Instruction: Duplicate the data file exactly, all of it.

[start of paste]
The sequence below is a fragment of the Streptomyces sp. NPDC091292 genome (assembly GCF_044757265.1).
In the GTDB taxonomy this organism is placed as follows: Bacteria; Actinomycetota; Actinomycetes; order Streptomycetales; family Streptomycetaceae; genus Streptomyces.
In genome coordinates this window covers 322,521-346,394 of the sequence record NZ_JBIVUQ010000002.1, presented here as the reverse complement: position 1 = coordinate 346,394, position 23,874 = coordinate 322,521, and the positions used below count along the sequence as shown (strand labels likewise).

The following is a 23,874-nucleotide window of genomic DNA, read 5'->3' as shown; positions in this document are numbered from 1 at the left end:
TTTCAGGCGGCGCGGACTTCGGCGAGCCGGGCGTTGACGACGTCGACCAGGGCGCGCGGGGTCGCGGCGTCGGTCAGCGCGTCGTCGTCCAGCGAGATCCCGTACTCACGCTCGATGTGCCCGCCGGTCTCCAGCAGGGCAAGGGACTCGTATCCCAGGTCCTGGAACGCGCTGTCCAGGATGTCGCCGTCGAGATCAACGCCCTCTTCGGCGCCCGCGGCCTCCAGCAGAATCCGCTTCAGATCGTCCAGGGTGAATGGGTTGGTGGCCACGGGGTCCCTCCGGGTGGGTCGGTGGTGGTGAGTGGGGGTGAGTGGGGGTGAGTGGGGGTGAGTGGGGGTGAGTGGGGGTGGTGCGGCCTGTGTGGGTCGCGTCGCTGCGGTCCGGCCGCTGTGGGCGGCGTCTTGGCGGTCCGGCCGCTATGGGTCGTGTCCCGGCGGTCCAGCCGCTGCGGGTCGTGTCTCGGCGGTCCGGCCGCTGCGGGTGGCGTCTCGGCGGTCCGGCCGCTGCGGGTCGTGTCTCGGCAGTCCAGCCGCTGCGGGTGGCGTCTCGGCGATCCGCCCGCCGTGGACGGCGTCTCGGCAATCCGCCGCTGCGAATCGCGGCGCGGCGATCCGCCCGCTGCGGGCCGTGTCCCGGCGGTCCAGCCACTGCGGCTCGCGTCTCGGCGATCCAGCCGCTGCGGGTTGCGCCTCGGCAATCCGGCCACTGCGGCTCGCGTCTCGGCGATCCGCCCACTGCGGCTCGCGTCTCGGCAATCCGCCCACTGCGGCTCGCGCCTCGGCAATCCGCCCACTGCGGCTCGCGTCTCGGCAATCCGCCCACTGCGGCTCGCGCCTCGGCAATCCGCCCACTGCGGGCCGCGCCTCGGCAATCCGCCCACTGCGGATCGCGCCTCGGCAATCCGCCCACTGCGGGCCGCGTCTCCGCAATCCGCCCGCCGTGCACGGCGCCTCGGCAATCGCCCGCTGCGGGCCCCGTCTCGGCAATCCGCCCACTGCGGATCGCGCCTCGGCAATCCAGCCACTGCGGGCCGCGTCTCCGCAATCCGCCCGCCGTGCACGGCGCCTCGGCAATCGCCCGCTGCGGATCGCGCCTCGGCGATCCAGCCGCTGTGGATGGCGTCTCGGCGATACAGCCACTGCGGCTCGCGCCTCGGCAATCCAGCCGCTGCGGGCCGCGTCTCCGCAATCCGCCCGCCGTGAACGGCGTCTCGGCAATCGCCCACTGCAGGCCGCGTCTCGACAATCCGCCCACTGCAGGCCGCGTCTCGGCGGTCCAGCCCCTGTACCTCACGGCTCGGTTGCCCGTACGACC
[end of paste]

The sequence below is a fragment of the Streptomyces sp. NPDC091292 genome (assembly GCF_044757265.1).
In the GTDB taxonomy this organism is placed as follows: Bacteria; Actinomycetota; Actinomycetes; order Streptomycetales; family Streptomycetaceae; genus Streptomyces.
In genome coordinates this window covers 322,521-346,394 of the sequence record NZ_JBIVUQ010000002.1, presented here as the reverse complement: position 1 = coordinate 346,394, position 23,874 = coordinate 322,521, and the positions used below count along the sequence as shown (strand labels likewise).

The following is a 23,874-nucleotide window of genomic DNA, read 5'->3' as shown; positions in this document are numbered from 1 at the left end:
TTTCAGGCGGCGCGGACTTCGGCGAGCCGGGCGTTGACGACGTCGACCAGGGCGCGCGGGGTCGCGGCGTCGGTCAGCGCGTCGTCGTCCAGCGAGATCCCGTACTCACGCTCGATGTGCCCGCCGGTCTCCAGCAGGGCAAGGGACTCGTATCCCAGGTCCTGGAACGCGCTGTCCAGGATGTCGCCGTCGAGATCAACGCCCTCTTCGGCGCCCGCGGCCTCCAGCAGAATCCGCTTCAGATCGTCCAGGGTGAATGGGTTGGTGGCCACGGGGTCCCTCCGGGTGGGTCGGTGGTGGTGAGTGGGGGTGAGTGGGGGTGAGTGGGGGTGAGTGGGGGTGAGTGGGGGTGGTGCGGCCTGTGTGGGTCGCGTCGCTGCGGTCCGGCCGCTGTGGGCGGCGTCTTGGCGGTCCGGCCGCTATGGGTCGTGTCCCGGCGGTCCAGCCGCTGCGGGTCGTGTCTCGGCGGTCCGGCCGCTGCGGGTGGCGTCTCGGCGGTCCGGCCGCTGCGGGTCGTGTCTCGGCAGTCCAGCCGCTGCGGGTGGCGTCTCGGCGATCCGCCCGCCGTGGACGGCGTCTCGGCAATCCGCCGCTGCGAATCGCGGCGCGGCGATCCGCCCGCTGCGGGCCGTGTCCCGGCGGTCCAGCCACTGCGGCTCGCGTCTCGGCGATCCAGCCGCTGCGGGTTGCGCCTCGGCAATCCGGCCACTGCGGCTCGCGTCTCGGCGATCCGCCCACTGCGGCTCGCGTCTCGGCAATCCGCCCACTGCGGCTCGCGCCTCGGCAATCCGCCCACTGCGGCTCGCGTCTCGGCAATCCGCCCACTGCGGCTCGCGCCTCGGCAATCCGCCCACTGCGGGCCGCGCCTCGGCAATCCGCCCACTGCGGATCGCGCCTCGGCAATCCGCCCACTGCGGGCCGCGTCTCCGCAATCCGCCCGCCGTGCACGGCGCCTCGGCAATCGCCCGCTGCGGGCCCCGTCTCGGCAATCCGCCCACTGCGGATCGCGCCTCGGCAATCCAGCCACTGCGGGCCGCGTCTCCGCAATCCGCCCGCCGTGCACGGCGCCTCGGCAATCGCCCGCTGCGGATCGCGCCTCGGCGATCCAGCCGCTGTGGATGGCGTCTCGGCGATACAGCCACTGCGGCTCGCGCCTCGGCAATCCAGCCGCTGCGGGCCGCGTCTCCGCAATCCGCCCGCCGTGAACGGCGTCTCGGCAATCGCCCACTGCAGGCCGCGTCTCGACAATCCGCCCACTGCAGGCCGCGTCTCGGCGGTCCAGCCCCTGTACCTCACGGCTCGGTTGCCCGTACGACC